“But if you asked the people on the front lines, those who actually work with me, they might say that I’m very picky, or that I always comment on their work. I’ve had the pleasure of growing up in an environment where people praised me. But I’m aware that there is a feeling, among people who work with me, that they do not receive adequate praise, that I’m always fastidious about their work.”

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He talked about how his strength is that he is able to “paint a compelling picture of what a project can be, while also being concerned with the details of actually realizing that dream.” This creates a rift between those who my see him as a negative person when dealing with details vs. a positive person when talking about the broader vision of the project.

“I also believe that a shared feeling of success should come only after the players have actually enjoyed a game. Before that point, people might see me as a mean boss, trying to drive us through the rough patches. But I think that’s what dictates whether someone is a good leader or not.”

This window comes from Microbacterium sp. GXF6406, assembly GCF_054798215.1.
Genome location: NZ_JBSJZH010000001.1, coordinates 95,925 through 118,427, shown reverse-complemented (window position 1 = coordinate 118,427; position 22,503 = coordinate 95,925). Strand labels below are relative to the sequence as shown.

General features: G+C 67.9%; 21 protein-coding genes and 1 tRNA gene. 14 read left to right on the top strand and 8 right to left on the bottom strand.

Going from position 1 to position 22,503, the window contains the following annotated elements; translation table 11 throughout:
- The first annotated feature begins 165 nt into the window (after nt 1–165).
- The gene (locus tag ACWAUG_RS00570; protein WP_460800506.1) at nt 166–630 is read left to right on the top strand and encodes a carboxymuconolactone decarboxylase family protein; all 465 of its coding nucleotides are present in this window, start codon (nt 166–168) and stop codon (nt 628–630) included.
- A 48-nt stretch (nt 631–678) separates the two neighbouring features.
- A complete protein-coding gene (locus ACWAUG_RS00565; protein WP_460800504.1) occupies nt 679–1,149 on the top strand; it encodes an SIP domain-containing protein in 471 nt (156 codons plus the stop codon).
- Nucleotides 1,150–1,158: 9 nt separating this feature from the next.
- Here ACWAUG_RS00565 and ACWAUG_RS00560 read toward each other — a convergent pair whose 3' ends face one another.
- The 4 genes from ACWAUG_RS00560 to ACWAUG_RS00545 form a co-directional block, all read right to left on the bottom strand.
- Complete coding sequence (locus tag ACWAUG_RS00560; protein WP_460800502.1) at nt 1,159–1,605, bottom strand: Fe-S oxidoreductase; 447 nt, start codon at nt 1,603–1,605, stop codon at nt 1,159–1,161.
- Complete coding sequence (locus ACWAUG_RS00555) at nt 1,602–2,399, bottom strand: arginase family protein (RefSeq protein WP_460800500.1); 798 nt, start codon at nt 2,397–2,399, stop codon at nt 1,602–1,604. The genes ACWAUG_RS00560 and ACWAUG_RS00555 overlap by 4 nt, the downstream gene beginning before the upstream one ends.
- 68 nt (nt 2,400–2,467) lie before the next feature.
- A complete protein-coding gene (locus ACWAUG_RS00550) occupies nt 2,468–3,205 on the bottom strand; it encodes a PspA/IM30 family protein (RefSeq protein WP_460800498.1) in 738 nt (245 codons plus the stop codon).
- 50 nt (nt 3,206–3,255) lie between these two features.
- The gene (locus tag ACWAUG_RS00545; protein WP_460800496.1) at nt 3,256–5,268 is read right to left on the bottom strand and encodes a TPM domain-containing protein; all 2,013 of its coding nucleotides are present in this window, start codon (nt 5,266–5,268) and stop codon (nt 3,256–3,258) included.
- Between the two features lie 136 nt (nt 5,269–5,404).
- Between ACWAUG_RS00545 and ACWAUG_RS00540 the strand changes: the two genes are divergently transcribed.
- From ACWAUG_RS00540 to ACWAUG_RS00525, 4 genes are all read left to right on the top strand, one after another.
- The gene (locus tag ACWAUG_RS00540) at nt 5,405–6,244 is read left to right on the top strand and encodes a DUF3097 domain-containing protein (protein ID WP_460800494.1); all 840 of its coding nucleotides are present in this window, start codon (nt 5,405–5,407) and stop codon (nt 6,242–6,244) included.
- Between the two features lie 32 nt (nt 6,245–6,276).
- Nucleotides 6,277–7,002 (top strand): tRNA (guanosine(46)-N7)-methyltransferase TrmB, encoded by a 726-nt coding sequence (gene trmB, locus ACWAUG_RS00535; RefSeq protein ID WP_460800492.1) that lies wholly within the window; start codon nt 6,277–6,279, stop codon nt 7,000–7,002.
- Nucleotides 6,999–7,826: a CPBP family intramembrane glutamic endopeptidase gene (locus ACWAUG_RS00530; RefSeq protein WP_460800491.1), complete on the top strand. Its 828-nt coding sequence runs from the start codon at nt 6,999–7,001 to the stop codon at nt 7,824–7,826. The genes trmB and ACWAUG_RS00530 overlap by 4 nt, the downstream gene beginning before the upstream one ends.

Miyamoto also tries to encourage creativity and doesn’t wish to shut down a person’s idea or concept outright. He wants to make everyone feel that they can come to him, and wishes to create an environment that allows for the birth of new experiences.

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While Miyamoto is still working at Nintendo, and a big focus of his work is on Super Nintendo World at Universal Studios Japan, he believes that the company is “moving toward a position that will insure the spirit of Nintendo is passed down successfully.” This allows him to continue to focus on “discovering the new” and bringing smiles to the faces of millions around the world.

Speaking of smiles, Miyamoto’s only regret in his many years brightening up our world is that he wishes he “could have provided more cheer, more laughter.”

If only there were more who shared that dream.

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Adam Bankhurst is a news writer for IGN. You can follow him on Twitter @AdamBankhurst and on Twitch.
Source: IGN Video Games All